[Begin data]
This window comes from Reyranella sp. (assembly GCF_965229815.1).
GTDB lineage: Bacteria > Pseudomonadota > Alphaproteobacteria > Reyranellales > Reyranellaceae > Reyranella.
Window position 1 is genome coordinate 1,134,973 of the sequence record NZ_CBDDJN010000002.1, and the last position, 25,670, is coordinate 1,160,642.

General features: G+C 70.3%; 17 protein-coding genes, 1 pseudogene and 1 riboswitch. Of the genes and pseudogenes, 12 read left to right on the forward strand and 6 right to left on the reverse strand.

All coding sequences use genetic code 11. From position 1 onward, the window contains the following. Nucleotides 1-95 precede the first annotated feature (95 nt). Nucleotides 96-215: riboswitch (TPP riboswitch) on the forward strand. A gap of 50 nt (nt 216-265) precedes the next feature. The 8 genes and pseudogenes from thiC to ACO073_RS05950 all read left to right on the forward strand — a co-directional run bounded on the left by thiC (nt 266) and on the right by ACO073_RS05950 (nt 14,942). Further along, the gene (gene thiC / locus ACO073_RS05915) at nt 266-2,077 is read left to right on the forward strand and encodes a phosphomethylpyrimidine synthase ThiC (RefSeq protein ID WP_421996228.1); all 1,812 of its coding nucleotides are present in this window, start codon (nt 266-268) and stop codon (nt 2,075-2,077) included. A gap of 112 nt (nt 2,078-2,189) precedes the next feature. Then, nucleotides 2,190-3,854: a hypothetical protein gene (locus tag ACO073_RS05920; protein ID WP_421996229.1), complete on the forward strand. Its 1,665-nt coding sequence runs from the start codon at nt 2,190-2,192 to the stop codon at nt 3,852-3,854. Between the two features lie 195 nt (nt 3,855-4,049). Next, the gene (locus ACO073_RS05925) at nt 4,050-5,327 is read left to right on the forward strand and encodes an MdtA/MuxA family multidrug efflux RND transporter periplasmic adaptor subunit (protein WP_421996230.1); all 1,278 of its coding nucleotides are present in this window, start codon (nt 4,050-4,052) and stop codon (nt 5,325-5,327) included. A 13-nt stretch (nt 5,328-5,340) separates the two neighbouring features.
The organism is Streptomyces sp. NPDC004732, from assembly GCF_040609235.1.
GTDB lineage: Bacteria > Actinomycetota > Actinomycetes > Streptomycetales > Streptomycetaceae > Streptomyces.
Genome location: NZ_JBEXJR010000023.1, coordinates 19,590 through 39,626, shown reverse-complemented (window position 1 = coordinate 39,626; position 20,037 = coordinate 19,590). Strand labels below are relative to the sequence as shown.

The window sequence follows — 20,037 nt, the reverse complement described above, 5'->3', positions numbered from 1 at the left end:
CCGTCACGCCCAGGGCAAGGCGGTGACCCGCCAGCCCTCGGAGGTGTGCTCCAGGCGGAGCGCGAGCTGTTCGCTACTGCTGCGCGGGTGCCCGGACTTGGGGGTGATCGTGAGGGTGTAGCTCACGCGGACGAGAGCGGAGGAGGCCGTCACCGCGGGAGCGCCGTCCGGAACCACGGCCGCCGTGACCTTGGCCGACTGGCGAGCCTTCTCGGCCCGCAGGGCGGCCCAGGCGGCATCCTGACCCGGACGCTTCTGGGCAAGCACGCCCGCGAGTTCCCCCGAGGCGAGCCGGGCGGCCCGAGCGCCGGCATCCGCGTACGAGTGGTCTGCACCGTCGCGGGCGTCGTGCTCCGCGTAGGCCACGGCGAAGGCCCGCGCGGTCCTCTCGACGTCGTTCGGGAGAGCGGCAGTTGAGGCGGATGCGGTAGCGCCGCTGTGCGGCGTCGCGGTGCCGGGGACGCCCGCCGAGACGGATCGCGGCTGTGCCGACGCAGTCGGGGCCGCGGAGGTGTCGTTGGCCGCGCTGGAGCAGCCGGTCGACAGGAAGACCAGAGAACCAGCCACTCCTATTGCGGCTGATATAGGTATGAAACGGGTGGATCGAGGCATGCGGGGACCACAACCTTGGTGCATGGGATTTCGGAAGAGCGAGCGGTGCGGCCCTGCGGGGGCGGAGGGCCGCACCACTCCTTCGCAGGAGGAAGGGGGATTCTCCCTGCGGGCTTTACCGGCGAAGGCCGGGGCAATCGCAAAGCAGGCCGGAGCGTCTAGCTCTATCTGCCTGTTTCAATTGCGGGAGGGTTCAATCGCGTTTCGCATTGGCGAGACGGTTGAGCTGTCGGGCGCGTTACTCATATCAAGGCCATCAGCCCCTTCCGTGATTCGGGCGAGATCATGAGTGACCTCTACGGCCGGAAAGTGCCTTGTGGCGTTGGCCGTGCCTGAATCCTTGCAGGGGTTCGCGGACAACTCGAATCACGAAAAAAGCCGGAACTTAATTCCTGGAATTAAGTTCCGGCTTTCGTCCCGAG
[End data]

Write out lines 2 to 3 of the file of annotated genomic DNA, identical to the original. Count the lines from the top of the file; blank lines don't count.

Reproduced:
GTDB lineage: Bacteria > Pseudomonadota > Alphaproteobacteria > Reyranellales > Reyranellaceae > Reyranella.
Window position 1 is genome coordinate 1,134,973 of the sequence record NZ_CBDDJN010000002.1, and the last position, 25,670, is coordinate 1,160,642.